The major improvement in survival that patients with systemic lupus erythematosus (SLE) have experienced from 1950 to the mid-1990s has plateaued ever since, reported Maria Tektonidou, MD, and her colleagues. The study was published in Annals of the Rheumatic Diseases.

Dr. Tektonidou of National and Kapodistrian University of Athens and her coauthors at the U.S. National Institute of Arthritis and Musculoskeletal and Skin Diseases performed a meta-analysis on studies examining survival in adult and pediatric SLE patients from the 1950s to the mid-1990s. Ultimately, they analyzed 125 adult studies, including 82 from high-income countries and 43 from low- to middle-income countries (LMIC), and 51 pediatric studies, of which 33 were from high-income countries and 18 from LMIC.

In adult studies, researchers found that both high-income and LMIC experienced gradual increases in survival from the 1950s to mid-1990s. After this period of time, the survival estimates stabilized. “In 2008–2016, the 5-year, 10-year, and 15-year survival estimates in high-income countries were 0.95 (95% credible interval, 0.94 to 0.96), 0.89 (0.88 to 0.90) and 0.82 (0.81 to 0.83), respectively” ( Ann Rheum Dis. 2017 Aug 9. doi: 10.1136/annrheumdis-2017-211663 ).

Although there were no data for LMIC prior to 1970, researchers identified survival trends similar to those in high-income countries in more recent years. Over the same time period between 2008 and 2016, “the 5-year, 10-year, and 15-year survival estimates in LMIC were 0.92 (0.91 to 0.93), 0.85 (0.84 to 0.87) and 0.79 (0.78 to 0.81), respectively,” according to the report.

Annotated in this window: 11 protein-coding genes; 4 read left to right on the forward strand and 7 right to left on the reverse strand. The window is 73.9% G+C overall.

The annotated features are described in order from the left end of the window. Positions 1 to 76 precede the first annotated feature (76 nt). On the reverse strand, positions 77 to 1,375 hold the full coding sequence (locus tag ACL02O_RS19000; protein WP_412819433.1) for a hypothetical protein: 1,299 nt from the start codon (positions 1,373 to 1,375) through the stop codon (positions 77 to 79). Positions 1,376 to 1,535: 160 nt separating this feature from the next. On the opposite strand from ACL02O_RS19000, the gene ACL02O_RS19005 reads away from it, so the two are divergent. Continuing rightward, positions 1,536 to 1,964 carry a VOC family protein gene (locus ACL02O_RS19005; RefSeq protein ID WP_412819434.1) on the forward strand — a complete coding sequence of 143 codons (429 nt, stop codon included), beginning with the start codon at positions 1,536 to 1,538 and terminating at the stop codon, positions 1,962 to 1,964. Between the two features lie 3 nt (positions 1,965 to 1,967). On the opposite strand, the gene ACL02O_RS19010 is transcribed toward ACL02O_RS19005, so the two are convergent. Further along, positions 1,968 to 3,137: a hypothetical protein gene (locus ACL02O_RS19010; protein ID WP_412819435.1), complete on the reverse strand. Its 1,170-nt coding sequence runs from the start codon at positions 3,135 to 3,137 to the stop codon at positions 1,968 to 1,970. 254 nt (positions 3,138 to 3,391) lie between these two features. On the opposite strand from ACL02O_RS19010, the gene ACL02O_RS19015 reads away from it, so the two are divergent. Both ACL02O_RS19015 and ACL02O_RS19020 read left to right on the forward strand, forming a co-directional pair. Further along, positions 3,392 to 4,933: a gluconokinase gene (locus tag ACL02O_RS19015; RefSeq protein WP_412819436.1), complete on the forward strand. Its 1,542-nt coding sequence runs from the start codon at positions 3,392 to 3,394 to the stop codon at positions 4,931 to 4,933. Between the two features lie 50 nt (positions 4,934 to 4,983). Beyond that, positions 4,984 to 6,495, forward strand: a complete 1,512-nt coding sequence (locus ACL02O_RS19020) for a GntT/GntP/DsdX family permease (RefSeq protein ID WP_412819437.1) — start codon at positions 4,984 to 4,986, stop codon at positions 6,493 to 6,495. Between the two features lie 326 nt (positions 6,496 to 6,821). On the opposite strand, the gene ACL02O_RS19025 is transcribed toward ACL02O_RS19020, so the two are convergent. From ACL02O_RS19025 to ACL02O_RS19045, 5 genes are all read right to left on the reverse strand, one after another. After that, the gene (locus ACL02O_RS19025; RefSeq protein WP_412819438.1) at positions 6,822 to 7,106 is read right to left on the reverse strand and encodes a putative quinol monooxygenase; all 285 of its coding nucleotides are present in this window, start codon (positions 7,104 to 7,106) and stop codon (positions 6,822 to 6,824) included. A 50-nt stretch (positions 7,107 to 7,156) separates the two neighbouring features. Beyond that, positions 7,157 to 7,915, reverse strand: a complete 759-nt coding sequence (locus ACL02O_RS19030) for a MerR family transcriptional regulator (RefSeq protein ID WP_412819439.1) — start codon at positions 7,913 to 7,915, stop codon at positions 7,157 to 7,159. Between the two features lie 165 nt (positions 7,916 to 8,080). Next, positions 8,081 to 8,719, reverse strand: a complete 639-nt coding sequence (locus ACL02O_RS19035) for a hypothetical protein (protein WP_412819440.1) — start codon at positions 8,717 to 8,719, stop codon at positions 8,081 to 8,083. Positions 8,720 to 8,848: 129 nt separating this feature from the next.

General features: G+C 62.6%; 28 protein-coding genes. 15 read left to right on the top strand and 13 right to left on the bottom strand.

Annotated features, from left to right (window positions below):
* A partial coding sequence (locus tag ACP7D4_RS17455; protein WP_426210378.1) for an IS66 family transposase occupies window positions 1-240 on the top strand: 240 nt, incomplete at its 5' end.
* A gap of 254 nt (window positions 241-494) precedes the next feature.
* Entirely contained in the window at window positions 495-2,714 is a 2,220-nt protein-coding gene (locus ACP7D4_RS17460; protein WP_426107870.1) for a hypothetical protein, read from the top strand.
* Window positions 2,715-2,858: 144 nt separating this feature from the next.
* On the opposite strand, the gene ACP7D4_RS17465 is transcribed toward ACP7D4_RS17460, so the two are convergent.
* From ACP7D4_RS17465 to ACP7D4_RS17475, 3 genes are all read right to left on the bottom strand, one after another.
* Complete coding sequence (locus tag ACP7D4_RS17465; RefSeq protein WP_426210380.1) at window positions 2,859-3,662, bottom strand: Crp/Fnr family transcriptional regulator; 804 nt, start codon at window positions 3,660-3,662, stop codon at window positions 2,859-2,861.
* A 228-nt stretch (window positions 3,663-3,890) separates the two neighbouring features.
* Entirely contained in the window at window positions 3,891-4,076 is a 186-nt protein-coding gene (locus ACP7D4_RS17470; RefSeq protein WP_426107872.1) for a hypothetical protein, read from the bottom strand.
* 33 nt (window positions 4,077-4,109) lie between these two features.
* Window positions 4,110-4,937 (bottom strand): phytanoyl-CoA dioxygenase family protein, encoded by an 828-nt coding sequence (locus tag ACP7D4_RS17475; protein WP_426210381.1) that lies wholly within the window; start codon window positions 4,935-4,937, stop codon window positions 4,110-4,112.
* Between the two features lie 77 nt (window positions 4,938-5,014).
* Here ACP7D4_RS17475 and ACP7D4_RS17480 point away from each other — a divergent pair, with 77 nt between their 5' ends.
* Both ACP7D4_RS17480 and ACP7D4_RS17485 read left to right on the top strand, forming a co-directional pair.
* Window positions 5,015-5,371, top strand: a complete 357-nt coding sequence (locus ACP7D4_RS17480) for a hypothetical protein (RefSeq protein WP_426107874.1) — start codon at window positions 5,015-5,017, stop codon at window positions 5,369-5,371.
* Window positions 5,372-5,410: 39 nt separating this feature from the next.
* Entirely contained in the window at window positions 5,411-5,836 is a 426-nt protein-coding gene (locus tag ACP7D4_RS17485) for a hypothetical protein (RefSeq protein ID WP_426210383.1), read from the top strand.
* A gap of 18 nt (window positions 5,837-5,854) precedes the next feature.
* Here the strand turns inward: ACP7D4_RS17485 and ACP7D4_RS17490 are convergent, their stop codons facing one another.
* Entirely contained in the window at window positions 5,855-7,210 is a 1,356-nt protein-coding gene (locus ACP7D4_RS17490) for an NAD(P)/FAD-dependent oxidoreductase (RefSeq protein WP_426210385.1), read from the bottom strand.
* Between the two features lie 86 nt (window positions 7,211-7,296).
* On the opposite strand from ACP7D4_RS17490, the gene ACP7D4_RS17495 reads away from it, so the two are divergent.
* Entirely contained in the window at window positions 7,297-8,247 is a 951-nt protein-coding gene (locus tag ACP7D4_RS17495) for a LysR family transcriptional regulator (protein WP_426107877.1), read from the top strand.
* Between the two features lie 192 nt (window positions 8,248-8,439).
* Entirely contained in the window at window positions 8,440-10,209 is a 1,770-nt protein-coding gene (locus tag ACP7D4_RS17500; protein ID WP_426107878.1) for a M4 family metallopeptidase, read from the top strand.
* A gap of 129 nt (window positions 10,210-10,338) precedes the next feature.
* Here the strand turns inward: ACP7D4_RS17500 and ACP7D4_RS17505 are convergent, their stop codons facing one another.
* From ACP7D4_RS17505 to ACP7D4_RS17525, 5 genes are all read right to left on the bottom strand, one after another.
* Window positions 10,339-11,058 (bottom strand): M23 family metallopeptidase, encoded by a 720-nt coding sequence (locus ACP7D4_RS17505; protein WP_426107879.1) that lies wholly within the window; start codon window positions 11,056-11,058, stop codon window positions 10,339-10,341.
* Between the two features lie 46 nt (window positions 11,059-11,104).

Unlike the steady improvement seen over a 40-year period with adult studies, pediatric SLE patients in high-income countries experienced dramatic increases in survival rates from the 1960s to the 1970s, followed by slower increases in survival rates. The researchers reported that between 2008 and 2016,“the 5-year and 10-year survival estimates from high-income countries were 0.99 (0.98 to 1.00) and 0.97 (0.96 to 0.98), respectively.”

LMIC had significantly worse survival in pediatric SLE patients than did their wealthy counterparts. “Survival persistently lagged [behind] that of high-income countries” between 1980 and 2000. Dr. Tektonidou and her associates found that “5-year and 10-year survival estimates from LMIC were 0.85 (0.83 to 0.88) and 0.79 (0.76 to 0.82), respectively.” Due to the small number of studies reporting 15-year survival rates, this time point was not included in the pediatric analysis.

The researchers also analyzed the cause of death for adult and pediatric SLE patients in both high-income countries and LMIC. High-income countries showed lower rates of SLE-associated deaths over time in adults, although infection-related deaths increased in adults in both high-income countries and LMIC. There were not enough studies and data to assess cause of death in pediatric studies in high-income countries, but pediatric patients in LMIC had an upward trend in SLE-associated deaths.

The Intramural Research Program of the National Institute of Arthritis and Musculoskeletal and Skin Diseases supported the study. The researchers reported having no relevant financial disclosures.


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